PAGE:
by Keyword: Smartphone
Castillo-Escario, Y., Ferrer-Lluis, I., Montserrat, J. M., Jané, R., (2019). Entropy analysis of acoustic signals recorded with a smartphone for detecting apneas and hypopneas: A comparison with a commercial system for home sleep apnea diagnosis IEEE Access 7, 128224-128241
Obstructive sleep apnea (OSA) is a prevalent disease, but most patients remain undiagnosed and untreated. Here we propose analyzing smartphone audio signals for screening OSA patients at home. Our objectives were to: (1) develop an algorithm for detecting silence events and classifying them into apneas or hypopneas; (2) evaluate the performance of this system; and (3) compare the information provided with a type 3 portable sleep monitor, based mainly on nasal airflow. Overnight signals were acquired simultaneously by both systems in 13 subjects (3 healthy subjects and 10 OSA patients). The sample entropy of audio signals was used to identify apnea/hypopnea events. The apnea-hypopnea indices predicted by the two systems presented a very high degree of concordance and the smartphone correctly detected and stratified all the OSA patients. An event-by-event comparison demonstrated good agreement between silence events and apnea/hypopnea events in the reference system (Sensitivity = 76%, Positive Predictive Value = 82%). Most apneas were detected (89%), but not so many hypopneas (61%). We observed that many hypopneas were accompanied by snoring, so there was no sound reduction. The apnea/hypopnea classification accuracy was 70%, but most discrepancies resulted from the inability of the nasal cannula of the reference device to record oral breathing. We provided a spectral characterization of oral and nasal breathing to correct this effect, and the classification accuracy increased to 82%. This novel knowledge from acoustic signals may be of great interest for clinical practice to develop new non-invasive techniques for screening and monitoring OSA patients at home.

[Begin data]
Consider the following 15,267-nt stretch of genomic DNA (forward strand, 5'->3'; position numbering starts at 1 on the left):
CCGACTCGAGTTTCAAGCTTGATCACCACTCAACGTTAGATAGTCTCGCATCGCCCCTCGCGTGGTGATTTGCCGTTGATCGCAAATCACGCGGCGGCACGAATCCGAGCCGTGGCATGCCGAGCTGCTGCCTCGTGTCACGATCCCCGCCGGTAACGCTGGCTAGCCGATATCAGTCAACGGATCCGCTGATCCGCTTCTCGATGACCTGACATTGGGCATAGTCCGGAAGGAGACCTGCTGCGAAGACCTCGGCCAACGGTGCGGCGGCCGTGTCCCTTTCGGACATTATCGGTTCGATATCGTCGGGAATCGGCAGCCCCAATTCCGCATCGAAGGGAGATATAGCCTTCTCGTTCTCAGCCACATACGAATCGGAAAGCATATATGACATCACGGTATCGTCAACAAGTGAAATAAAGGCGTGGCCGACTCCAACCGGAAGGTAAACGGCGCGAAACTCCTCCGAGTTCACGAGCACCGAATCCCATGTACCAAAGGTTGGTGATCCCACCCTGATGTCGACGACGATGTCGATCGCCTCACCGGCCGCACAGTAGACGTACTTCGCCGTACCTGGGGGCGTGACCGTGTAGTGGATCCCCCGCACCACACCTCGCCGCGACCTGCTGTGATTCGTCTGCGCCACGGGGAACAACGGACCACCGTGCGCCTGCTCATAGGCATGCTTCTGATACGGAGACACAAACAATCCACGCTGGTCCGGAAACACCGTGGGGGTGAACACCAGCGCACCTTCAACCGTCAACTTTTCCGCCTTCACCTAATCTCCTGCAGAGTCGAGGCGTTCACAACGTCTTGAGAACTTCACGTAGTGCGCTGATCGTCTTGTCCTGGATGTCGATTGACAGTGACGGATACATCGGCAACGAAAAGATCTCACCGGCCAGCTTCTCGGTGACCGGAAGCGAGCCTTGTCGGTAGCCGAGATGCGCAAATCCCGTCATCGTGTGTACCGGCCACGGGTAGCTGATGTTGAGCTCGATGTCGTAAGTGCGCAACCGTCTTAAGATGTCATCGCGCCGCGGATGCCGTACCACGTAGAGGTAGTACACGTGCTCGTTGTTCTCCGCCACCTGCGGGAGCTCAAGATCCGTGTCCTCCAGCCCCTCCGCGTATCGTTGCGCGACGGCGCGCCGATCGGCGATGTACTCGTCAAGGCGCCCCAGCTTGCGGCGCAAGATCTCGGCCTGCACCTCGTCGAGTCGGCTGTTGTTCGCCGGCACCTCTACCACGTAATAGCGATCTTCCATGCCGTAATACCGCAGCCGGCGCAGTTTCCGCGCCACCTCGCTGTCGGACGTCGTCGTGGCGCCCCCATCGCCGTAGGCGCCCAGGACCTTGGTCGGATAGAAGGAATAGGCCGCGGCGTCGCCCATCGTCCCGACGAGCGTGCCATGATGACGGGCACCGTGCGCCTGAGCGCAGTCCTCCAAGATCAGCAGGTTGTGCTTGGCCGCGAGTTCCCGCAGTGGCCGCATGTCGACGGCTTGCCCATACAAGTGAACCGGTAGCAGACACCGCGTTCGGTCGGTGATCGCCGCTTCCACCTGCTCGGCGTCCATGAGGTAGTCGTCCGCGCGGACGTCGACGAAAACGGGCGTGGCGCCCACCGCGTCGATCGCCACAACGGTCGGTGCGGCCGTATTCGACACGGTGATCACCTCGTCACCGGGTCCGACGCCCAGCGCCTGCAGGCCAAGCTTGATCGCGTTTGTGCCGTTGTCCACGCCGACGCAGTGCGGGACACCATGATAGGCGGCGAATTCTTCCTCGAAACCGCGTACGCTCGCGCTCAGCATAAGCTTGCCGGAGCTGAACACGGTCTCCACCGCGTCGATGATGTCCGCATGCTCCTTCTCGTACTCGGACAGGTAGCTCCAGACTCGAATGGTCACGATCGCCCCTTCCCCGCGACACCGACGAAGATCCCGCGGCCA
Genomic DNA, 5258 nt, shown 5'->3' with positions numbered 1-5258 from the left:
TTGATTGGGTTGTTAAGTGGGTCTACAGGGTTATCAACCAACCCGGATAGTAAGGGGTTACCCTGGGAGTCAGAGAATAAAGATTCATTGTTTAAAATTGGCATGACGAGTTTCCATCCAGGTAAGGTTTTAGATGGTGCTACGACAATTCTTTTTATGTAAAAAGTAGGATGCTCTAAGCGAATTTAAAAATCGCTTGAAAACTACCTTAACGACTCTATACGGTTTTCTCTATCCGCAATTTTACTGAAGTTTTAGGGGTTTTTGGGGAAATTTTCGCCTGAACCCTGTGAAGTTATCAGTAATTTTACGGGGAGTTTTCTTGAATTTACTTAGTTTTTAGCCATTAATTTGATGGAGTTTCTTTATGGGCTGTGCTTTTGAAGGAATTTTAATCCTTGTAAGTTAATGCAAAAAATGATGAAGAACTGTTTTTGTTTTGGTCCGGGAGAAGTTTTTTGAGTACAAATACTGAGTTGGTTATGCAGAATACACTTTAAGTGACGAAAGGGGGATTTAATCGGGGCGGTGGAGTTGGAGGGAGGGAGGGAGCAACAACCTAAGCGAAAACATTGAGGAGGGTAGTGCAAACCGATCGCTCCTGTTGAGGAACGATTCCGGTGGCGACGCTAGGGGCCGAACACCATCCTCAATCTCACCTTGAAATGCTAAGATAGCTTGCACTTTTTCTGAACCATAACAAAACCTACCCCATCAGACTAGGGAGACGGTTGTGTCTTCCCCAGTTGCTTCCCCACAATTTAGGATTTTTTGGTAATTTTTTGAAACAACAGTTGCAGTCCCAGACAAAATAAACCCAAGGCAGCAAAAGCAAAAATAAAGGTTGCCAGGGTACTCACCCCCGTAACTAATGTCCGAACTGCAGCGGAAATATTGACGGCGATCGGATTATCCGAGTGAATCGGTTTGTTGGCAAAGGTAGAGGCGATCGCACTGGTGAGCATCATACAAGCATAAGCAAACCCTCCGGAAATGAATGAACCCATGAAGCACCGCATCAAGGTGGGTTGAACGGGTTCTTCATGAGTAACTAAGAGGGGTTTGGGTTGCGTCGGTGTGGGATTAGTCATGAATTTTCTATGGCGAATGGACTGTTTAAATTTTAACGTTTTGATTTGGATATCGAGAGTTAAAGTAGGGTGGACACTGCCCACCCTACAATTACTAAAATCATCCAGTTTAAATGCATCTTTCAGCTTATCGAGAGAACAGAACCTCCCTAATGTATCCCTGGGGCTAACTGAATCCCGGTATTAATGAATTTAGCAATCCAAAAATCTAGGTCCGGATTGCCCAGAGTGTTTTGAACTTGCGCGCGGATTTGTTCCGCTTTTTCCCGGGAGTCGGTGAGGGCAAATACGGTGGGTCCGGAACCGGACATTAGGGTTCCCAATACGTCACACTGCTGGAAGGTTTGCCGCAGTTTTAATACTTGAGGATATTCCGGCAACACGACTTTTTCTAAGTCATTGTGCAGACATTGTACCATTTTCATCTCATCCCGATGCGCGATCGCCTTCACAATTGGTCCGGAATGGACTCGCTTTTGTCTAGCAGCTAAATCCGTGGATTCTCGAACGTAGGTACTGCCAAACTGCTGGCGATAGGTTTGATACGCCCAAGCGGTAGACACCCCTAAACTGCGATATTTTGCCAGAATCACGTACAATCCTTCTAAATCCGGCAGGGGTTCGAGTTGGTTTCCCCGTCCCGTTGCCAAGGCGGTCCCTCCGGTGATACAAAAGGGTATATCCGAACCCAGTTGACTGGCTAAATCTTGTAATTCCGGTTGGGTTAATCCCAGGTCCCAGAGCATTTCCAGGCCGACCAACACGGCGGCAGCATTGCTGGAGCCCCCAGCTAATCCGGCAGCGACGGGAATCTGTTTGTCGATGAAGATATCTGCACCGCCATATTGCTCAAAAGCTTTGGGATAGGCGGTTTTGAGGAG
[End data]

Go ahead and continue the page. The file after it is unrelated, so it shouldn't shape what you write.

Keywords: Sleep apnea, Acoustics, Monitoring, Entropy, Sensors, Microphones, Acoustics, Biomedical signal processing, mHealth, Monitoring, Sleep apnea, Smartphone